In a minute, an average person takes about 16 breaths. This means we breathe about 960 breaths an hour, 23,040 breaths a day, and 8,409,600 a year. Unless we get a lot of exercises. A person who lives 80 years will breathe about 672,768,000 breaths in his lifetime. So, an average person will take more than 600 million breaths throughout their life. Right? Yes. Keep that in mind.

Every breath stretches and relaxes the lungs’ tissues with each inhale and exhale.

Recently, a new study conducted by researchers from the Wyss Institute at Harvard University shows that the constant and increased stretching and relaxing of our lungs generate immune responses against invading viruses, such as COVID-19. This means humans can fight viruses by taking deep breaths. By the way, always remember to get fresh air.


Just by taking deep breaths, you can fight viruses. Wow! That’s sounds amazing.

The researchers found that by using a ‘Human Lung Chip’ that replicates the structures and functions of the lung air sac, or “alveolus.” By applying force mechanically(By mimicking breathing motions), they suppressed replication of the influenza virus simultaneously activating innate protective immune responses. The results were published in Nature Communications.

“This research demonstrates the importance of breathing motions for human lung function, including immune responses to infection, and shows that our Human Alveolus Chip can be used to model these responses in the deep portions of the lung, where infections are often more severe and lead to hospitalization and death,” said co-first author Haiqing Bai, Ph.D.

Humans Can Fight Viruses By Breathing Deeply –Harvard Study Shows How it Works
Microstructure of human lung alveoli by Wyss Institute at Harvard University

Our lung is a vulnerable organ where inflammation can occur in response to infection. This can generate a “cytokine storm” which has deadly consequences. Also, our lungs are very complex organs. So, the researchers made strenuous efforts to replicate the unique features of our lungs in the lab.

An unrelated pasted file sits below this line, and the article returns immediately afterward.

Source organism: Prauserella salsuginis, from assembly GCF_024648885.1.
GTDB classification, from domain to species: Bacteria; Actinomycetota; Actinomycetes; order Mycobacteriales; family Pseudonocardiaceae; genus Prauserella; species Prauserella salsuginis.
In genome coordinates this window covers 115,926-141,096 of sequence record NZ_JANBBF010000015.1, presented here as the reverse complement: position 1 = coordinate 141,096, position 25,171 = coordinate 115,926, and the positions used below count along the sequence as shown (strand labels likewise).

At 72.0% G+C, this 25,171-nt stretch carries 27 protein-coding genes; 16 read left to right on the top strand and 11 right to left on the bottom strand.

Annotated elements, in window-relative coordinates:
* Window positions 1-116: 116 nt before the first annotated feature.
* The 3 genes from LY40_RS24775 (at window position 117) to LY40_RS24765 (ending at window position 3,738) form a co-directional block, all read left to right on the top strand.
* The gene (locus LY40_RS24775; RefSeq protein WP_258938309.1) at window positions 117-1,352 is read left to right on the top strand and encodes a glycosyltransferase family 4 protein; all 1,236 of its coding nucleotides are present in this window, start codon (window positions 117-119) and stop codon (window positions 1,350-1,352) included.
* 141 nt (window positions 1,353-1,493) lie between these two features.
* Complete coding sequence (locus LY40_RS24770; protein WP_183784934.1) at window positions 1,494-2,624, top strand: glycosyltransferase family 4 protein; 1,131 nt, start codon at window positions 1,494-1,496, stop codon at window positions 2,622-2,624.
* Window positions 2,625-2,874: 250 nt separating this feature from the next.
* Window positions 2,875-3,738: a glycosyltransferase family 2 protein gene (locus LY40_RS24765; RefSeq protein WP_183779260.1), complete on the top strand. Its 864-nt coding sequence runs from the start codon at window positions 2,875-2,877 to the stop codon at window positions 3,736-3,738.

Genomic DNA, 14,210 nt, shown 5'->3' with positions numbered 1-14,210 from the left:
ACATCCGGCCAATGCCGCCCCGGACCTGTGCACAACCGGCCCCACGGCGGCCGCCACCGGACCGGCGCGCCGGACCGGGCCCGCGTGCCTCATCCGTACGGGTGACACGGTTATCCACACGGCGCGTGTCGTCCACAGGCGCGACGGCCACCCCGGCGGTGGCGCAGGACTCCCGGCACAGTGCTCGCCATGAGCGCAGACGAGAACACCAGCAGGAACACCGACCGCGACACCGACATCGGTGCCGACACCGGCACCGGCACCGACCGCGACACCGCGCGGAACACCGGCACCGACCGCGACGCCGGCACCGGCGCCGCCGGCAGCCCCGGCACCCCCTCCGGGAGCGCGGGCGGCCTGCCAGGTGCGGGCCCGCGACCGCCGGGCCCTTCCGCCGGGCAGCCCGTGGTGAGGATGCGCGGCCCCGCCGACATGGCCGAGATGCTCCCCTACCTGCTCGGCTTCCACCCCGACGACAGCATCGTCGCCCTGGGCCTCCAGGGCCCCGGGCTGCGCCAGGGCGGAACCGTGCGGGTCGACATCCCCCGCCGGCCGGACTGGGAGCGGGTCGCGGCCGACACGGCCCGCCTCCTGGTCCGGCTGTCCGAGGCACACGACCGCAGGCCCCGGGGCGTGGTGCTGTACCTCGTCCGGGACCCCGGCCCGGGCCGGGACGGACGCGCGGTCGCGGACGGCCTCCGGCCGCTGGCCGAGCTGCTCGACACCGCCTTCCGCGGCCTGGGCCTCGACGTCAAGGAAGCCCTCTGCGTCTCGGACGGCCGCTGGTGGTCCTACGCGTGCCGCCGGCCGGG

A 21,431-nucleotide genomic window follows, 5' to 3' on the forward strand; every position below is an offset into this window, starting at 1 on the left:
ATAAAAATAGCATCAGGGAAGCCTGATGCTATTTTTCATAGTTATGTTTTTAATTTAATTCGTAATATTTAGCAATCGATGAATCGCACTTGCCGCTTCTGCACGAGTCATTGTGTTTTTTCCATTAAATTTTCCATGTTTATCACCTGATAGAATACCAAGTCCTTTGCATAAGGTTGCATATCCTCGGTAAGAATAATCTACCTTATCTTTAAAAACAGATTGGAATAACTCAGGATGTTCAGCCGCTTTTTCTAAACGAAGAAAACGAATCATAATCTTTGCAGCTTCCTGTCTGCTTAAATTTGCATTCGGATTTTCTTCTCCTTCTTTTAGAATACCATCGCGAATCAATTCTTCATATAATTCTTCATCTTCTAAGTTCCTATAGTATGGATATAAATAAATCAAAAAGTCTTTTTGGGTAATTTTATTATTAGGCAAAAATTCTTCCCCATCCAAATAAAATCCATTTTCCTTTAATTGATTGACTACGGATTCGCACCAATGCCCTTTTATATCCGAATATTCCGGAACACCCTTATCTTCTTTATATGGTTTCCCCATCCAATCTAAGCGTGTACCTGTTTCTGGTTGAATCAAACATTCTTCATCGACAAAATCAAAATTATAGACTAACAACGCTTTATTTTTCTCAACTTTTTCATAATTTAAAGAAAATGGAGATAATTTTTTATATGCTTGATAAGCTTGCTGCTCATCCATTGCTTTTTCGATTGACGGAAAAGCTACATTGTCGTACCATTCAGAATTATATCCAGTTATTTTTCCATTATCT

To address this problem, the Wyss Institute developed Human Organ Chips. These ‘Human Organ Chips’ have replicated the functions of many different human organs in the lab, including the lung. Scientists at Wyss Institute have been hardly working on replicating and re-creating various diseases in Lung Airway and Alveolus Chips to understand the response of lung tissues to viruses that have pandemic potential, and test potential treatments.

The project was funded by the NIH(National Institutes of Health) and DARPA(Defense Advanced Research Projects Agency).



According to the previous studies held at the Wyss Institute, causing cyclical stretching by applying mechanical forces on Alveolus Chips to imitate breathing motions produces biological responses.

When the research team infected these “breathing” Alveolus Chips with H3N2 influenza, they found the development of several known characteristics of influenza infection. As a result, a 25% increase in cell death has occurred along with the initiation of cellular repair programs. This influenza infection also caused higher levels of multiple inflammatory cytokines in the blood vessel channel including type III interferon, a natural defense against viral infection.

Additionally, the blood vessel cells of infected chips expressed higher levels of adhesion molecules. This allowed immune cells in the perfusion medium such as B cells, T cells, and monocytes to attach to the blood vessel walls to help fight the infection.

Then the research team conducted the same experiment without mechanical breathing motions. When compared to static chips, the chips exposed to mechanical breathing motions surprisingly had 50% less viral mRNA in their alveolar channels and a significant reduction in inflammatory cytokine levels.

“This was our most unexpected finding – that mechanical stresses alone can generate an innate immune response in the lung,” said co-first author Longlong Si, Ph.D., a former Wyss Technology Development Fellow who is now a Professor at the Shenzhen Institute of Advanced Technology in China.

“Because the higher strain level resulted in greater cytokine production, it might explain why patients with lung conditions like COPD suffer from chronic inflammation, and why patients who are put on high-volume ventilators sometimes experience ventilator-induced lung injury,” Si added.

However, Deep breathing of fresh air is something we can do easily to promote good health. So, take a deep breath… And breath out. Breath in… Breath out.


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